Our people in their various constituencies and the popular youth have won an important victory with a spirit of determination and political maturity in thwarting the various conspiracies and in facing with heroic courage the barbaric repression that led to dozens of dead and wounded. This historic popular movement, which quickly spread like wildfire across the country in the wake of recent major demonstrations organized by the reactionary bourgeois opposition as well as by the Coalition Against the High Cost of Living on Tuesday, October 28 and Wednesday, October 29, fully confirms that when the people rise up neither repression nor terror can prevent them from winning.
This popular insurrection is taking place in the context of the continuation of the eruption onto the political scene of the popular strata with their pressing demands, who in the past allowed themselves to be oppressed and exploited without protest. They have learned to take charge of their own destiny through powerful struggles to get out of their misery and the deep distress that has struck them for decades, particularly under the government of the Fourth Republic of Blaise Compaore due to neocolonial exploitation.
Indeed, since the hunger riots of 2008, not a day has gone by in which the poor peasants, workers and salaried employees, the poorest strata in the towns consisting of workers, apprentices, small traders, artisans, and especially the youth thrown into the informal sector, have not revolted and sometimes carried out insurrections for the right to a decent life, justice and freedom and a real change in favor of the people.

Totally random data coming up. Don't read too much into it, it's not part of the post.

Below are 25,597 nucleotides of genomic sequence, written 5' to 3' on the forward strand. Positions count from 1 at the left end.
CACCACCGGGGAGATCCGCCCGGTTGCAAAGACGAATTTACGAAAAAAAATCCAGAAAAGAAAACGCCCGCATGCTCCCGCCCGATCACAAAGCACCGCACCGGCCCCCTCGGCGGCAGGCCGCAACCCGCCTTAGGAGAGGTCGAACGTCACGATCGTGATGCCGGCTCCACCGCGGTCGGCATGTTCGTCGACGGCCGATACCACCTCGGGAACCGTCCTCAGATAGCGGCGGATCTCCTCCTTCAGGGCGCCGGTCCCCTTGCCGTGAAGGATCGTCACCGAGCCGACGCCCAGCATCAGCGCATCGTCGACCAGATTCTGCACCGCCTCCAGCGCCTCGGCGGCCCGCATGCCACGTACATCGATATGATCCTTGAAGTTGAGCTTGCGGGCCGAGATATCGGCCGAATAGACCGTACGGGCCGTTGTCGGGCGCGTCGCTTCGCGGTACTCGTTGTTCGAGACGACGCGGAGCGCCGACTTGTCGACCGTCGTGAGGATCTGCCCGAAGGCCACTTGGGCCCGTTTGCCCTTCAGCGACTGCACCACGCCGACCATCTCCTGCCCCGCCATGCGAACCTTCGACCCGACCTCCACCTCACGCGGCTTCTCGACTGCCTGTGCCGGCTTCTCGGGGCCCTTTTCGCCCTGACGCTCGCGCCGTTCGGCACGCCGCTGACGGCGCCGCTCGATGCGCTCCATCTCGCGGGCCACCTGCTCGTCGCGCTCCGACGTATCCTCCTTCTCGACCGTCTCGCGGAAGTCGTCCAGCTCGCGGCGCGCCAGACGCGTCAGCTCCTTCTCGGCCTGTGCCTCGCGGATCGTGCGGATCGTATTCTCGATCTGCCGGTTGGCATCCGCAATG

This is the practical and concrete expression of the deepening of the revolutionary crisis that has shaken our country since the assassination of journalist Norbert Zongo and his three companions in misfortune on December 13, 1998. This revolutionary crisis that has been developing in stages since then reached an unmatched scale today with this unprecedented popular movement in our country. This resulted in massive mobilizations through the various marches and meetings of the reactionary bourgeois opposition as well as of the Coalition Against the High Cost of Living (CCVC) and of the trade unions in June and July of 2013 and throughout 2014. The depth of the crisis is such that it led to the breakup of the ruling party, the CDP (Convention for Democracy and Progress) and to a reconfiguration of the national political scene. The stakes are either a fundamental change in favor of the people or a reform of the neocolonial system and the neocolonial rule, mainly French, in our country. Several memorable facts also reflect the failure of the mafia regime of the autocrat Blaise Compaore and focused the anger and struggles of the masses:
* the lack of function and total discredit, striking the institutions of the Republic (government, parliament, justice), which have been reduced to a plaything in the hands of Captain Blaise Compaore and his mafia clan in power who use and abuse them at their will;